Catching up on news during our months long hiatus, the June issue of Clinical Orthopaedics and Related Research featured members of OPUS and highlighted the importance of weight and mortality after total joint surgery.
Lead author, Associate Professor Michelle Dowsey, explained in the Editor’s Spotlight feature that contrary to popular line of thought, obese patients were less likely to have life-threatening complications or death following total joint surgery compared to underweight patients. Rather, it is underweight patients that may require further risk assessment post-surgery.
Using data pooled together from the St. Vincent’s Melbourne Arthroplasty Registry and Kaiser Permanente Total Joint Replacement Registry, over 150,000 patient records were analysed. Although patient selection bias may exist whereby only the healthiest of patients categorised as ‘obese’, are referred on for major surgical procedures, the study concludes that it is in fact, patients presenting as underweight, that are associated with a higher mortality risk post-surgery.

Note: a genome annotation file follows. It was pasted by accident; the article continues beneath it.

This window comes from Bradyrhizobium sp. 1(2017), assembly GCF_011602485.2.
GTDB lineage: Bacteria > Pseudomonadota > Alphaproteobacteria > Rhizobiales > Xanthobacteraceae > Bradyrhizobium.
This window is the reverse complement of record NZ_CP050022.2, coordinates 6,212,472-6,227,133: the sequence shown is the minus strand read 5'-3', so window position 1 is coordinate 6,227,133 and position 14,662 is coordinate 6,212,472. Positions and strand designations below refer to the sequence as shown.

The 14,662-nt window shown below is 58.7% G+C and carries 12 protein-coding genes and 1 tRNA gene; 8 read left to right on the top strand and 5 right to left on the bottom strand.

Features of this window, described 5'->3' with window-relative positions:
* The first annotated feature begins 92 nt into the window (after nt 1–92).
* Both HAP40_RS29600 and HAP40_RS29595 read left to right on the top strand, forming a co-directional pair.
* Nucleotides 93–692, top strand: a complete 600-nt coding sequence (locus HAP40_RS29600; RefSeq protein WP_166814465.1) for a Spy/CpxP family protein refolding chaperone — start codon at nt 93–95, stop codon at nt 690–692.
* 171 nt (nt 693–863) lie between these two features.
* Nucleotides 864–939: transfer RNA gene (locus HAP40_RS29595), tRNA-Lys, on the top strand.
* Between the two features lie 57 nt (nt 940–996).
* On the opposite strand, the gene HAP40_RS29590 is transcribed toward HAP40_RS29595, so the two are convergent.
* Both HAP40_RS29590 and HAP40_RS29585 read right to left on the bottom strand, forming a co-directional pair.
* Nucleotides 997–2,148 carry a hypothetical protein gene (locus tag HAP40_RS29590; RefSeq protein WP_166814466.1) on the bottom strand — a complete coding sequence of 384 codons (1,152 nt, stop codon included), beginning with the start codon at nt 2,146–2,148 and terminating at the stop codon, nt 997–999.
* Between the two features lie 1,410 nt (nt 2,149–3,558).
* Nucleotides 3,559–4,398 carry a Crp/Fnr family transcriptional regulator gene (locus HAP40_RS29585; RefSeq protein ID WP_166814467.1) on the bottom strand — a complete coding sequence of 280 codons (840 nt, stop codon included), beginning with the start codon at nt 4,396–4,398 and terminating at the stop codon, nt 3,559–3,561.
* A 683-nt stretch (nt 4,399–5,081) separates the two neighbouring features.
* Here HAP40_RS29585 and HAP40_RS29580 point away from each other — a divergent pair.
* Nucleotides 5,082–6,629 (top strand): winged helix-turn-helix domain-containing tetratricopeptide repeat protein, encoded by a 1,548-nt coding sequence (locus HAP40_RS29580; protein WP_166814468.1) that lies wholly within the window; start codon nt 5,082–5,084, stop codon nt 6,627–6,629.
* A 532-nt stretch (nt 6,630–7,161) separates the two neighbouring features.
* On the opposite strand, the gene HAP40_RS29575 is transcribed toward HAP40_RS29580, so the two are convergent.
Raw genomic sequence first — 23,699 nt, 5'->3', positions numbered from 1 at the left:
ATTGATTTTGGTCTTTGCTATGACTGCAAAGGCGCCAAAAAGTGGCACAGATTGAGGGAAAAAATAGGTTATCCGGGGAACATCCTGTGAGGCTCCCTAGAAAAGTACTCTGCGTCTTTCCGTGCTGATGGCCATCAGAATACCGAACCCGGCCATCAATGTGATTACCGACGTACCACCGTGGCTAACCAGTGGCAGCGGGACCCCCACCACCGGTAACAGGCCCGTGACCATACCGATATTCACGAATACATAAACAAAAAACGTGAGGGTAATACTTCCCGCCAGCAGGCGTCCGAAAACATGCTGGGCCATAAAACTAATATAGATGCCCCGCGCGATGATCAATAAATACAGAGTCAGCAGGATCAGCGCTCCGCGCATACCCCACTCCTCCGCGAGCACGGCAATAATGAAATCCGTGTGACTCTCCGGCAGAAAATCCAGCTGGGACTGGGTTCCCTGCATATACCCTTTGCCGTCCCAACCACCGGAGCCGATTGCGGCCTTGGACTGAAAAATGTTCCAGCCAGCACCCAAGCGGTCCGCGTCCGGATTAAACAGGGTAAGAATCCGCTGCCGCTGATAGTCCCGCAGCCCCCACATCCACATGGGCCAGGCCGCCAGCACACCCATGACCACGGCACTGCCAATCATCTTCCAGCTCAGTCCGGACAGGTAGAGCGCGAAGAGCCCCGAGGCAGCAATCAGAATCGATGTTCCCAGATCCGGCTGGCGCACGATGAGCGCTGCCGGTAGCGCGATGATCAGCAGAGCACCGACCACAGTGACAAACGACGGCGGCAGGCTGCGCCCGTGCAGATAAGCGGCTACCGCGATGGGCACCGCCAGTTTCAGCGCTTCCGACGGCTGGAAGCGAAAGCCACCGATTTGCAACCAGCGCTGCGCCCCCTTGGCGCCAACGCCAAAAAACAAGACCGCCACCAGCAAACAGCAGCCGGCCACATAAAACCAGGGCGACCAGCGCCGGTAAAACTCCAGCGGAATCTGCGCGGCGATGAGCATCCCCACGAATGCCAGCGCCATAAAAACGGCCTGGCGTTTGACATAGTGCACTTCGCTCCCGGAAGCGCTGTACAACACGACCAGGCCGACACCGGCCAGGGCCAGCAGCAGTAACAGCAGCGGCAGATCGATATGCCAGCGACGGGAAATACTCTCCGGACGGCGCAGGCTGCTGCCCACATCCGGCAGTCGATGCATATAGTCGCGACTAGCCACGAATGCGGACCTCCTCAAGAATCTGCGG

Why this happens is still unknown, but A/Prof Dowsey does offer some suggestions: nutrition and physical activity. Clinicians referring patients to joint replacement surgery should be mindful that weight management and nutrition be carefully considered: obese patients are no more at risk that those of normal BMI ranges.
It is important to note here that this particular study examines the links that extend the number of years post-surgery. The foundations of OPUS is based on improving the quality of life for sufferers of osteoarthritis, measuring the remaining life is just one facet that influences quality. This latest study is just one of several research streams currently investigated to improve the patient experience.